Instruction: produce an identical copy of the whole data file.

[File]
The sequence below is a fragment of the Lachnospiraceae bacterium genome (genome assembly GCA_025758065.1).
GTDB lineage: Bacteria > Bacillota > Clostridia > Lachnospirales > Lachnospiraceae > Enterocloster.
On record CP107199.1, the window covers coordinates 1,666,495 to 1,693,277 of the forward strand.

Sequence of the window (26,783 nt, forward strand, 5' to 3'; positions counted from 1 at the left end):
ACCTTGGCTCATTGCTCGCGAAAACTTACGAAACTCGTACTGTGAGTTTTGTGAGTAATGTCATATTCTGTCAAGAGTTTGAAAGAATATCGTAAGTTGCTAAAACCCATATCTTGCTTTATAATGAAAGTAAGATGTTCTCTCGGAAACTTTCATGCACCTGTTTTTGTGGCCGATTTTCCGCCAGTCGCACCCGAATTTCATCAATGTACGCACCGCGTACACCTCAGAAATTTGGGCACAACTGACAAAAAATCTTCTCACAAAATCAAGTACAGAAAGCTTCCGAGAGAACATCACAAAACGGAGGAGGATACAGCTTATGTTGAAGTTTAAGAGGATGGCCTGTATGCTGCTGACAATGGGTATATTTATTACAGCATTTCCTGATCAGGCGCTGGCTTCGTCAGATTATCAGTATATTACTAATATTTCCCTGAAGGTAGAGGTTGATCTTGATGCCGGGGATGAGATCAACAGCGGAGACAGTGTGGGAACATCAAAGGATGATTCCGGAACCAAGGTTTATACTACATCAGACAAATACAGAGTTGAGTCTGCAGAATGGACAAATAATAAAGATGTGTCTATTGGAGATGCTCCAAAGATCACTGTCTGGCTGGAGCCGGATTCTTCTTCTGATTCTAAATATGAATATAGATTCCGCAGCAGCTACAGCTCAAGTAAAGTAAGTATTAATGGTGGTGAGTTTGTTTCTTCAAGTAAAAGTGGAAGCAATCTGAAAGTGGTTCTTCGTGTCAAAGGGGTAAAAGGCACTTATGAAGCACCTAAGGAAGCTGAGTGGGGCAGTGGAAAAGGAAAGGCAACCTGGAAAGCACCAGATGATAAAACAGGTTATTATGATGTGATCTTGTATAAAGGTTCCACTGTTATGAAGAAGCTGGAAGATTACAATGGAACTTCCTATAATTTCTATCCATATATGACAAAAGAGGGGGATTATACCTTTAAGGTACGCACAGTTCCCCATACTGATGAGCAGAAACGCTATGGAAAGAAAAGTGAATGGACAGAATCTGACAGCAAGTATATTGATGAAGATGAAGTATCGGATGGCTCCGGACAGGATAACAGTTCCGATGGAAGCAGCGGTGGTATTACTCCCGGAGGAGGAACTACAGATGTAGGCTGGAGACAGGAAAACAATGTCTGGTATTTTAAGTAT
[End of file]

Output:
The sequence below is a fragment of the Lachnospiraceae bacterium genome (genome assembly GCA_025758065.1).
GTDB lineage: Bacteria > Bacillota > Clostridia > Lachnospirales > Lachnospiraceae > Enterocloster.
On record CP107199.1, the window covers coordinates 1,666,495 to 1,693,277 of the forward strand.

Sequence of the window (26,783 nt, forward strand, 5' to 3'; positions counted from 1 at the left end):
ACCTTGGCTCATTGCTCGCGAAAACTTACGAAACTCGTACTGTGAGTTTTGTGAGTAATGTCATATTCTGTCAAGAGTTTGAAAGAATATCGTAAGTTGCTAAAACCCATATCTTGCTTTATAATGAAAGTAAGATGTTCTCTCGGAAACTTTCATGCACCTGTTTTTGTGGCCGATTTTCCGCCAGTCGCACCCGAATTTCATCAATGTACGCACCGCGTACACCTCAGAAATTTGGGCACAACTGACAAAAAATCTTCTCACAAAATCAAGTACAGAAAGCTTCCGAGAGAACATCACAAAACGGAGGAGGATACAGCTTATGTTGAAGTTTAAGAGGATGGCCTGTATGCTGCTGACAATGGGTATATTTATTACAGCATTTCCTGATCAGGCGCTGGCTTCGTCAGATTATCAGTATATTACTAATATTTCCCTGAAGGTAGAGGTTGATCTTGATGCCGGGGATGAGATCAACAGCGGAGACAGTGTGGGAACATCAAAGGATGATTCCGGAACCAAGGTTTATACTACATCAGACAAATACAGAGTTGAGTCTGCAGAATGGACAAATAATAAAGATGTGTCTATTGGAGATGCTCCAAAGATCACTGTCTGGCTGGAGCCGGATTCTTCTTCTGATTCTAAATATGAATATAGATTCCGCAGCAGCTACAGCTCAAGTAAAGTAAGTATTAATGGTGGTGAGTTTGTTTCTTCAAGTAAAAGTGGAAGCAATCTGAAAGTGGTTCTTCGTGTCAAAGGGGTAAAAGGCACTTATGAAGCACCTAAGGAAGCTGAGTGGGGCAGTGGAAAAGGAAAGGCAACCTGGAAAGCACCAGATGATAAAACAGGTTATTATGATGTGATCTTGTATAAAGGTTCCACTGTTATGAAGAAGCTGGAAGATTACAATGGAACTTCCTATAATTTCTATCCATATATGACAAAAGAGGGGGATTATACCTTTAAGGTACGCACAGTTCCCCATACTGATGAGCAGAAACGCTATGGAAAGAAAAGTGAATGGACAGAATCTGACAGCAAGTATATTGATGAAGATGAAGTATCGGATGGCTCCGGACAGGATAACAGTTCCGATGGAAGCAGCGGTGGTATTACTCCCGGAGGAGGAACTACAGATGTAGGCTGGAGACAGGAAAACAATGTCTGGTATTTTAAGTAT